My blog, Storytelling for Social Change, is marking six years since its conception. I planned and gave the first storytelling for social change workshop nine years ago, but my path as a storyteller for social change began many years before that.
So, in honor of the sixth or ninth or fifty-sixth birthday, I sat down to write about some of the stops along my journey, which traces the connections between stories and action for social change. It’s made up of family and work, studies, research and contemplation, activism and action. It’s a voyage being written as one moves forward, with many stops still waiting to be discovered.
First stop: “Until lions have their historians”
I was twenty-six, very much pregnant and severely unemployed. A human resources agency sent me to a temp job as an administrative assistant and language editor for Shatil – The New Israel Fund Initiative for Social Change. Hanging on a wall in the office, which then resided in an apartment on Ramban Street in Jerusalem, was a poster that read:
That poster was one of the reasons I stayed on and became a full-fledged staff member for eighteen years. The proverb summarizes in simple words the importance of stories in shaping public perception, and the influence chroniclers of history have on political power dynamics.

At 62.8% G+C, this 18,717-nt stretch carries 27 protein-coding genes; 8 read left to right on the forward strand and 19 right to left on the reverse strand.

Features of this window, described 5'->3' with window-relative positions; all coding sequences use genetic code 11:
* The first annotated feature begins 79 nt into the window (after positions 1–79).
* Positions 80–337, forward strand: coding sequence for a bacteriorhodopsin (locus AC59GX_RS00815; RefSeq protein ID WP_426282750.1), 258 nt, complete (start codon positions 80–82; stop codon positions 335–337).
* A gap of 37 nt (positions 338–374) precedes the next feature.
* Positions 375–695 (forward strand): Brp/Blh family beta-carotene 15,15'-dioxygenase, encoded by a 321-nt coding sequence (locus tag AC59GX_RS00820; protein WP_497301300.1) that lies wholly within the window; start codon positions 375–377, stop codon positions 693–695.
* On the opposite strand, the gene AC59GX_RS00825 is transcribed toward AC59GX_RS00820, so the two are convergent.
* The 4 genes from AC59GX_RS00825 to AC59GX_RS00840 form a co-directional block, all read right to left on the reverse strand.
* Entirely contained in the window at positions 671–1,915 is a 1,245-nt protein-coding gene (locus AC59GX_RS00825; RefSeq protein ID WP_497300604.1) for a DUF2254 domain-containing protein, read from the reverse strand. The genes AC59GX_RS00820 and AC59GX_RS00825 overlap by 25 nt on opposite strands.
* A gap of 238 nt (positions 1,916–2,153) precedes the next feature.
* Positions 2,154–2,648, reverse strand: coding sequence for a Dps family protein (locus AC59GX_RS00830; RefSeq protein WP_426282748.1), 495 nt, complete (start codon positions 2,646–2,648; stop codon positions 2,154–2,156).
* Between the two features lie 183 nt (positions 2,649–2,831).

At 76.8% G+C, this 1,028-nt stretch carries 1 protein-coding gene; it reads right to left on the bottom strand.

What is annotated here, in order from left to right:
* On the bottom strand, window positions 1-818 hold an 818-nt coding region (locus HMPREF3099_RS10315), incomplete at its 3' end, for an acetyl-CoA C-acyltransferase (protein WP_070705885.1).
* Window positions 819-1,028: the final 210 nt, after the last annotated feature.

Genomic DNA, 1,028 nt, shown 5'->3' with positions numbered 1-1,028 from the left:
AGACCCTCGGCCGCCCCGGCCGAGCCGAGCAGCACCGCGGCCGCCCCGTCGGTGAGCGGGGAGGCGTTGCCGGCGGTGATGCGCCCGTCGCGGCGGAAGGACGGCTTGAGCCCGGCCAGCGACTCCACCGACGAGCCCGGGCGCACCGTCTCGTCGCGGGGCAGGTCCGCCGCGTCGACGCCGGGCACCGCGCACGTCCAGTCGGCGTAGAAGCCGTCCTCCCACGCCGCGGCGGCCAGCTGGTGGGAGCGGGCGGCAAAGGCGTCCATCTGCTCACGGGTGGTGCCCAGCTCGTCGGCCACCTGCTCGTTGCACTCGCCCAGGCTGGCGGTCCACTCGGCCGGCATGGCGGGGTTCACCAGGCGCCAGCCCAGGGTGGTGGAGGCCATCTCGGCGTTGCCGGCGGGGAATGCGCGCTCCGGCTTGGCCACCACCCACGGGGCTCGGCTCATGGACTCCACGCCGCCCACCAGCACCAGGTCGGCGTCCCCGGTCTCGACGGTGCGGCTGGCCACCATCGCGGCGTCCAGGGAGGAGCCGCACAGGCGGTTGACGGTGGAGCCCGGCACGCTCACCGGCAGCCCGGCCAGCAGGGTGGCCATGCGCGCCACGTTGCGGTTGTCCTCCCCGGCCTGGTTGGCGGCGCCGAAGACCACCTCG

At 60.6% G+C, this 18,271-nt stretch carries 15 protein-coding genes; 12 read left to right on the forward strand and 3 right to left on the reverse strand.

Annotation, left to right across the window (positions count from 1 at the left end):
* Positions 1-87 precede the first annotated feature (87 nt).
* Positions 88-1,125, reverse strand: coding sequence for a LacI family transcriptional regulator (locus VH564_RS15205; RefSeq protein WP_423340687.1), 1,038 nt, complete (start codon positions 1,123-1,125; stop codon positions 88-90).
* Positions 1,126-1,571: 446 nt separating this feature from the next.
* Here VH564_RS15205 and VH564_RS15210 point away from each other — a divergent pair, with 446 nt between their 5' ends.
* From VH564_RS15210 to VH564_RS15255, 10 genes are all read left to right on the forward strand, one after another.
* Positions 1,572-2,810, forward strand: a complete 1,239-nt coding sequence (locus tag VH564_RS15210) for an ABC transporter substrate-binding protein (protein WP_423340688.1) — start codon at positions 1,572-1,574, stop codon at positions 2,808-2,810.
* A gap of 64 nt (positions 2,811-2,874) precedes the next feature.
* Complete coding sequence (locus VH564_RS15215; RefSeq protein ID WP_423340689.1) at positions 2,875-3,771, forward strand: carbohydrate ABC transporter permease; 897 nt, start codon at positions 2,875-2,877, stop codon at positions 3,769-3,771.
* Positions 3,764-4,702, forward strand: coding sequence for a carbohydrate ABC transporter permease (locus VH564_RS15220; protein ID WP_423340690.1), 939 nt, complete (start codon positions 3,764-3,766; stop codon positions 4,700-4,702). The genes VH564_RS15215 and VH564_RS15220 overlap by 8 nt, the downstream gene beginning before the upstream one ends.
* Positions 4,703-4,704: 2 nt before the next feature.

When my personal life capsized, tossing me into a pit to wrestle my demons, I learned the significance of stories in the process of healing and empowering oneself. My pain taught that I am not defined by the searing memories, but by the stories I create from them.
Second stop: Fairy tales
I started my Bachelor studies in the mid-eighties. Dropping out of school became a story of failure. I felt like a woman lost in a crowded train station in which everyone is coming and going at a frantic pace like they know exactly where they’re going, and only I was stranded in place. It wasn’t before 2003 that I returned to the Hebrew University to complete my bachelor’s degree in English literature and Interdisciplinary Studies.
I went back to school with the decision to tell a new story, one of completion and coming full circle. One of the first courses I took was in feminist theories on folklore and fairy tales. I immersed myself in ancient tales handed down by oral tradition to alert from danger, prepare for rites of passage and preserve great moments of bravery and wisdom. Many of these stories, whose documentation is often attributed to the brothers Grimm, were told about and by women as part of a tradition of initiation. During my research I found this one from Marina Warner’s book :